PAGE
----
Skip to main content
BoF Logo

The Business of Fashion

Agenda-setting intelligence, analysis and advice for the global fashion community.

Why Abercrombie & Fitch and American Eagle Are Racing Ahead of the Competition

The chains are exceeding sales expectations in a choppy market by giving young shoppers the products they want, in just the right amount.
Two young people crossing the street at nighttime
Earlier this week, mall chains Abercrombie & Fitch and American Eagle Outfitters lifted their fourth-quarter sales guidance based on early indication of strong demand for their winter assortment. (Abercrombie & Fitch)

Maybe the American consumer isn’t done shopping after all.

Earlier this week, mall chains Abercrombie & Fitch and American Eagle Outfitters lifted their fourth-quarter sales guidance based on early indication of strong demand for their winter assortment.

The upgrades upended conventional wisdom that a post-pandemic spending boom was coming to an end, as rising levels of credit card debt and higher prices left less to spend at the mall. Instead, Abercrombie, which also owns the teen brand Hollister, said it expects fourth-quarter sales to grow in the high teens from a year earlier, while American Eagle said revenue in the period rose about 8 percent. Lululemon also recently raised its forecast for holiday results.

Those companies are outliers in some ways: sales at clothing and accessories stores fell by 0.4 percent in December from the previous month, data from the National Retail Federation shows. Nike, Levi’s and Coach-owner Tapestry are among retailers that slashed their sales estimates this year.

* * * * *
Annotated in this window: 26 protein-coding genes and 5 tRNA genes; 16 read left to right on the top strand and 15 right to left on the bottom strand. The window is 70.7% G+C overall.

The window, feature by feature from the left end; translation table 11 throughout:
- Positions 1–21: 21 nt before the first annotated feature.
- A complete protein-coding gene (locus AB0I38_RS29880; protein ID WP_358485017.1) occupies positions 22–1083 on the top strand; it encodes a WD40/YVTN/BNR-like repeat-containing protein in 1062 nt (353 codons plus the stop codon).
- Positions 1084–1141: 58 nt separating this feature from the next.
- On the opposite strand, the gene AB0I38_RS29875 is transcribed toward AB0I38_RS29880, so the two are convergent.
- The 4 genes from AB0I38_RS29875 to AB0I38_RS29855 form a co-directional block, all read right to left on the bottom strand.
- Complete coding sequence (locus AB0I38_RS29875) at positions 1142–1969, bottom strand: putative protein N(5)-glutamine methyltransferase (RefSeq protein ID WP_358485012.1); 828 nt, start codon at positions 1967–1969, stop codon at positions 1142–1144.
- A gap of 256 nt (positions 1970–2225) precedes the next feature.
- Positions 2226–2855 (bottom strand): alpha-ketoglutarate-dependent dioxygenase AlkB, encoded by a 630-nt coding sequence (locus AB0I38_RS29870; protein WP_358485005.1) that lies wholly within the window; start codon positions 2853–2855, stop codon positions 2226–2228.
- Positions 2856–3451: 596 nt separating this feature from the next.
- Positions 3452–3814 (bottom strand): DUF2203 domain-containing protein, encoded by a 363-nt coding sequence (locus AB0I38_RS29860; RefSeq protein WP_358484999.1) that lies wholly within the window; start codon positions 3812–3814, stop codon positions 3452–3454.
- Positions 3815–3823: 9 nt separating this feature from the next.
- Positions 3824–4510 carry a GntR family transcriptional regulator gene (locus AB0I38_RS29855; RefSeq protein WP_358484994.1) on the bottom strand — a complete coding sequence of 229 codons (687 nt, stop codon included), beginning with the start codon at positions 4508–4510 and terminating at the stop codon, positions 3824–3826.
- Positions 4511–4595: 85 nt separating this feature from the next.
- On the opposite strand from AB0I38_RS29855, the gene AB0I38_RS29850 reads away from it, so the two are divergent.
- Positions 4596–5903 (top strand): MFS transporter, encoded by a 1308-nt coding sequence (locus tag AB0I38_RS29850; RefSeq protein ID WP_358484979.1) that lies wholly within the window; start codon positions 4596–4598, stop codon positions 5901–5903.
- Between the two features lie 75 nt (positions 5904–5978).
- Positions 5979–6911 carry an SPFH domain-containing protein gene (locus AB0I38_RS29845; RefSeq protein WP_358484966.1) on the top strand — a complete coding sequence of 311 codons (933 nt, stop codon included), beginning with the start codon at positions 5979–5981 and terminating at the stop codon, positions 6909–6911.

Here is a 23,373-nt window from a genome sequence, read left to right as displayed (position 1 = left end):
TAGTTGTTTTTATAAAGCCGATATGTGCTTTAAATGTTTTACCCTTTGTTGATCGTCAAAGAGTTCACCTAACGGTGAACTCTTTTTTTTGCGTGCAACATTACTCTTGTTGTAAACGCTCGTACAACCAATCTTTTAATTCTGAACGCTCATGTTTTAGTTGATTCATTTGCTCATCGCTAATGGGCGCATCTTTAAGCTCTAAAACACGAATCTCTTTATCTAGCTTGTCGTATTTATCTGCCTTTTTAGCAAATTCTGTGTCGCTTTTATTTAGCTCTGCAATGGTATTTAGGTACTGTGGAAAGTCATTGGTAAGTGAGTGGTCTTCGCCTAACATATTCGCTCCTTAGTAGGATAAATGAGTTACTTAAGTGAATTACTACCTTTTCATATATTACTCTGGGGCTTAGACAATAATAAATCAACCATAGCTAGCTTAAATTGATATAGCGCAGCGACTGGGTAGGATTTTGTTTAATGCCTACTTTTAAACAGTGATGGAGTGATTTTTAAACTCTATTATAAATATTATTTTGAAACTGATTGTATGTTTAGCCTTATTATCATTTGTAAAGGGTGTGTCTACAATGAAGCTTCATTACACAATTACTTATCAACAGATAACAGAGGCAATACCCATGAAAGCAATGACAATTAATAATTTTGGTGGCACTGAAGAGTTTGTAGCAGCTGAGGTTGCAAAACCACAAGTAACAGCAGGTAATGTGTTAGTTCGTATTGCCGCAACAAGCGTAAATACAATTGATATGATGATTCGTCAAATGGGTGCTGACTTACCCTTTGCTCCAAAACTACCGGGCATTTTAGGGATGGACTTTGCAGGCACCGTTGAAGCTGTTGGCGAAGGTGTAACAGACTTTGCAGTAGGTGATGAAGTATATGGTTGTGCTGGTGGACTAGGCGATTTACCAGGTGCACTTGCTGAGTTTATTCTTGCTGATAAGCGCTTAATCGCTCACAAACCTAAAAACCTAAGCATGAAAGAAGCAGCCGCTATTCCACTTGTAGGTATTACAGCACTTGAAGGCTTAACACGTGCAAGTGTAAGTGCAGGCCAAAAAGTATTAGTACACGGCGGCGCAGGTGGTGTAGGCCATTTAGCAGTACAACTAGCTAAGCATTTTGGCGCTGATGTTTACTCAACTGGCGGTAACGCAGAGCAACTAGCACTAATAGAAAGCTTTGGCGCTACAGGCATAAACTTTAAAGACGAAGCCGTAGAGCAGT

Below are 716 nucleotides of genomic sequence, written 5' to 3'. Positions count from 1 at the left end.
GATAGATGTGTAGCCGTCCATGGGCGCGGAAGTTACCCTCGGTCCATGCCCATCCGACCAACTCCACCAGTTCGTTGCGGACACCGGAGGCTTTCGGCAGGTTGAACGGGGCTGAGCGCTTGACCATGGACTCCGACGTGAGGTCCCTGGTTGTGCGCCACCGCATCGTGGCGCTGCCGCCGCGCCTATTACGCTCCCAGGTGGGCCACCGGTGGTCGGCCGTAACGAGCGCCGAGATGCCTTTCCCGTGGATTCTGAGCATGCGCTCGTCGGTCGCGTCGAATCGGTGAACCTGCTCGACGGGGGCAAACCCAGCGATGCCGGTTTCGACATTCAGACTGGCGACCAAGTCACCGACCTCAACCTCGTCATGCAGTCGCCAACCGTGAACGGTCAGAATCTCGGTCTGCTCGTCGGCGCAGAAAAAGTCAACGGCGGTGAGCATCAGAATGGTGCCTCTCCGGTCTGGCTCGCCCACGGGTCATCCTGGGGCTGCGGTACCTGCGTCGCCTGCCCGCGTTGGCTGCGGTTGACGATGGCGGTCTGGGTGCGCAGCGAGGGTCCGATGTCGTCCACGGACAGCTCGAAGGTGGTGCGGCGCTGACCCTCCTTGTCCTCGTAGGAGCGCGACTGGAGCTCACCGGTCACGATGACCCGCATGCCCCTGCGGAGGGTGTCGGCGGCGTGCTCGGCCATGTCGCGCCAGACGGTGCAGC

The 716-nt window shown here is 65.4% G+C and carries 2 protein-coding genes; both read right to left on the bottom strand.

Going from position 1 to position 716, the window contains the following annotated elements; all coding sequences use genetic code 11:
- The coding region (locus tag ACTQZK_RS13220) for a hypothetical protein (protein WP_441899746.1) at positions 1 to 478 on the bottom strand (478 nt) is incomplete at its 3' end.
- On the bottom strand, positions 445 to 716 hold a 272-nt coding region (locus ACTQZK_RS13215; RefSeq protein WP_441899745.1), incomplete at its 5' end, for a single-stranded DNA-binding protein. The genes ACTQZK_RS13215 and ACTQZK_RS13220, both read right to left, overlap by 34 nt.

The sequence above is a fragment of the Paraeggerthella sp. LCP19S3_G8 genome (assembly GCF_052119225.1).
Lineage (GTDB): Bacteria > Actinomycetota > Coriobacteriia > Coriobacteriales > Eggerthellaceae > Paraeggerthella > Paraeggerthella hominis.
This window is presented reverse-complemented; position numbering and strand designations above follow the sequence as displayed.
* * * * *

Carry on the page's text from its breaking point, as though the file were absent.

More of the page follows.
ADVERTISEMENT

The success of Abercrombie and American Eagle in navigating a tricky holiday season is proof that even during a spending pullback, the right merchandise – in this case, baggy pants, activewear and, for Abercrombie, a viral sweatshirt – can still draw shoppers. Just as critically, the two retailers have built nimble supply chains that ensure the right products are in stock when they’re hot, with little left over once fickle teen shoppers move on to the next trend.

“We’re in a period where some [retailers] are doing well and others aren’t,” said Dylan Carden, retail analyst at William Blair, adding that retailers like Abercrombie are doing well “because they’ve gotten the product right.”

Big Pants Energy

If there’s a singular style that young consumers can’t get enough of, it’d be baggy pants, according to Rebecca Duval, retail analyst at BlueFin Research.

In its third-quarter earnings call, Abercrombie highlighted its expansion in the bottoms business — specifically non-denim pants. American Eagle Outfitters also noted strong performance in its new bottom styles in the third quarter, which included “twills, cargoes and wider legs,” said Jennifer Foyle, president and executive creative director at the company.

The wide-leg silhouette is hardly new in the fashion cycle. Skinny jeans were first unseated as the reigning top denim style in 2021, while the Y2K trend — which gave rise to cargo pants and low-rise jeans — has influenced mainstream fashion since the late 2010s. However, the popularity of loose bottoms reached new heights last year amid the quiet luxury craze, in which trousers became one of the most coveted styles on TikTok and beyond.